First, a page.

Friday, March 27, 2009

Before Carter G. Woodson, the scope of African-American contributions to the history of the United States consisted of one sentence in most public school text books. "Negroes were slaves and were freed by Abraham Lincoln". Carter G. Woodson began to find, publish and celebrate the nuggets of facts that related to African-Americans (In 1916 he founded the Journal of Negro History). African-Americans began, for the first time, to be included in mainstream history but only as side notes, footnotes and antidotes. It was John Hope Franklin who first began to weave the African-American experience into the fabric of United States History.

John Hope Franklin was the architect of Black Experience and African-American Studies as academic disciplines. If W.E.B Dubois had raised the question of "race" in America with The Souls of Black Folks (published in 1903), then Franklin strove to answer the question. From Slavery to Freedom has been, for sixty years, the definitive book for the study of the history of the United States from the point of view of African Americans. It is not just required reading in the fundamental study of a more representative history. Since 1947 it has remained the textbook. His life work on education and race relations earned him the highest civilian honor, the Presidential Medal of Freedom.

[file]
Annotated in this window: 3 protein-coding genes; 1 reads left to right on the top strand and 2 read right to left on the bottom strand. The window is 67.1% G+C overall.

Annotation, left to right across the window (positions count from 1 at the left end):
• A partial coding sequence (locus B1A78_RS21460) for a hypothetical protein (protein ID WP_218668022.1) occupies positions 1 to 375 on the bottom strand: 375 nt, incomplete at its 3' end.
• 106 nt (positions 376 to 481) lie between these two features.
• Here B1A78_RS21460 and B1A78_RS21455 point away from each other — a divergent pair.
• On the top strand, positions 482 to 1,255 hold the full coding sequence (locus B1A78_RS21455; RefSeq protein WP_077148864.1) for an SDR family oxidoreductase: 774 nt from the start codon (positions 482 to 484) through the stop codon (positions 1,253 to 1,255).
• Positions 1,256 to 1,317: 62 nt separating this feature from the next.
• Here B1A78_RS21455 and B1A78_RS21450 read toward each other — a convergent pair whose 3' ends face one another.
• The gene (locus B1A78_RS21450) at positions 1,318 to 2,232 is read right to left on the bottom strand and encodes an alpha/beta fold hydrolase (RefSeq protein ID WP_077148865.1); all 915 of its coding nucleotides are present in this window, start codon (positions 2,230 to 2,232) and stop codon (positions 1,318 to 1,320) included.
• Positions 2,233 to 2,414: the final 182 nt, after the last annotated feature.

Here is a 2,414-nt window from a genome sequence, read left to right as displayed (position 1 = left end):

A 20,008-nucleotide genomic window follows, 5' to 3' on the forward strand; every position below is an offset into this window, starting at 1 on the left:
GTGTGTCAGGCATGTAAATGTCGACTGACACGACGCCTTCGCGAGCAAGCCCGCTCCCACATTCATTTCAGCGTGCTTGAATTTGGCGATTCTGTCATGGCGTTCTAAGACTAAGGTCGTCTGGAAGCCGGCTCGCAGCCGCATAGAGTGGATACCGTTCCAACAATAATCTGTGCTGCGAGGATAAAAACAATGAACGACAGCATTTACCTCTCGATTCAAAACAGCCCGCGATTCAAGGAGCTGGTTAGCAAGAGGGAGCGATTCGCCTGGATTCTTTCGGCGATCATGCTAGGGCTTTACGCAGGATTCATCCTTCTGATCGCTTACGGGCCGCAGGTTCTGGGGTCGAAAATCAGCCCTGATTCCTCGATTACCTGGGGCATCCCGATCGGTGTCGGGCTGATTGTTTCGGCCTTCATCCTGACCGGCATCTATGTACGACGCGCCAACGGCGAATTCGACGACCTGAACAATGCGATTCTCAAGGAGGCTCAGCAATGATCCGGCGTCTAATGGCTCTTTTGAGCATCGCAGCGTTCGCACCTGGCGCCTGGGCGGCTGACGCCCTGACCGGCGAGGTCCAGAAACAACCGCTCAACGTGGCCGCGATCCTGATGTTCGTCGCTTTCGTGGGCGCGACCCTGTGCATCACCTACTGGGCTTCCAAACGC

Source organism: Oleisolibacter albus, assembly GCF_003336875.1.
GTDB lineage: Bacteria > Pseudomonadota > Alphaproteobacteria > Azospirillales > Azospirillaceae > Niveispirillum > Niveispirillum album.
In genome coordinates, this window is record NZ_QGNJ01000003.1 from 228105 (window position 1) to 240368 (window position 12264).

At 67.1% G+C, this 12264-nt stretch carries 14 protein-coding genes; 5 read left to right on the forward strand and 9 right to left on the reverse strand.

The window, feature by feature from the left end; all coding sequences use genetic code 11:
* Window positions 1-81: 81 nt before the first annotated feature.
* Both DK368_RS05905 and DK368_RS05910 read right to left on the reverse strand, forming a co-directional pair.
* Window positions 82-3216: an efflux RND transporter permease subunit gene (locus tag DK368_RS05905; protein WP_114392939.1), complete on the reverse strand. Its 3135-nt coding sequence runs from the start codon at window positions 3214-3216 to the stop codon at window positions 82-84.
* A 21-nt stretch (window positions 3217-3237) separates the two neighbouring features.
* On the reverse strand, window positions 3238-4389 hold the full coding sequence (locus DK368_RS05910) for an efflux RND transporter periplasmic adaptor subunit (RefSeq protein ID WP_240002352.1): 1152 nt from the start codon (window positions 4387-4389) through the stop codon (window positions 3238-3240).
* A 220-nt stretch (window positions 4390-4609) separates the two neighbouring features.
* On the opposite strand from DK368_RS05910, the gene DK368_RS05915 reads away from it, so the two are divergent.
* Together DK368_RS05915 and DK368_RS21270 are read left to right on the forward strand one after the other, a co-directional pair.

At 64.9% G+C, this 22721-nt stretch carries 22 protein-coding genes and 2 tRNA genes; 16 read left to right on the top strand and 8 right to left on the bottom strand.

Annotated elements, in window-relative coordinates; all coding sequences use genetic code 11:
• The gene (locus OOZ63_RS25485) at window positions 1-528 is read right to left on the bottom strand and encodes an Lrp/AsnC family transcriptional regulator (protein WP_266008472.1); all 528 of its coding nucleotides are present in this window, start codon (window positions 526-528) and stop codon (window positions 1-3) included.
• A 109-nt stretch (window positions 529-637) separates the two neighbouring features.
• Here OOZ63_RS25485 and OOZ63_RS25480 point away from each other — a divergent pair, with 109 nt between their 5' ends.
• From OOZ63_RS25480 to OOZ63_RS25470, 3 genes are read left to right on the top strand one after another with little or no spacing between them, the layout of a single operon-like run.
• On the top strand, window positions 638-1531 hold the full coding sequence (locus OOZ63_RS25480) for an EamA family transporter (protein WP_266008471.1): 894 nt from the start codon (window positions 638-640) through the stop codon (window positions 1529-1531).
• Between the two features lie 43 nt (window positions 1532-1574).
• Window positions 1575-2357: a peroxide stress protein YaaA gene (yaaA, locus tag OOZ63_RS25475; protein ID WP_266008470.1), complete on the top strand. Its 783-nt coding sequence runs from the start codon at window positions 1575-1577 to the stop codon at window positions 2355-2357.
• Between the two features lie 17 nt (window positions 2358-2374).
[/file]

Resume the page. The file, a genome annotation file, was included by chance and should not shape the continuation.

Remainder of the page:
As a result of his work, both on the front lines of race relations and in the ivory tower, public school text books are more inclusive. Dialogue between the races is more civil and productive. United States history is more accurate and complete. Franklin's gift for tenaciously and meticulously pursuing the truth through sometimes tedious research was his gift to the world. Throughout his long life he was dedicated to improving the world through scholarly enlightenment. He believed knowledge should spur action. He was a shining example of how men and women with keen minds should conduct themselves. He will be remembered as an intellectual giant and a credit to his race. The human race.

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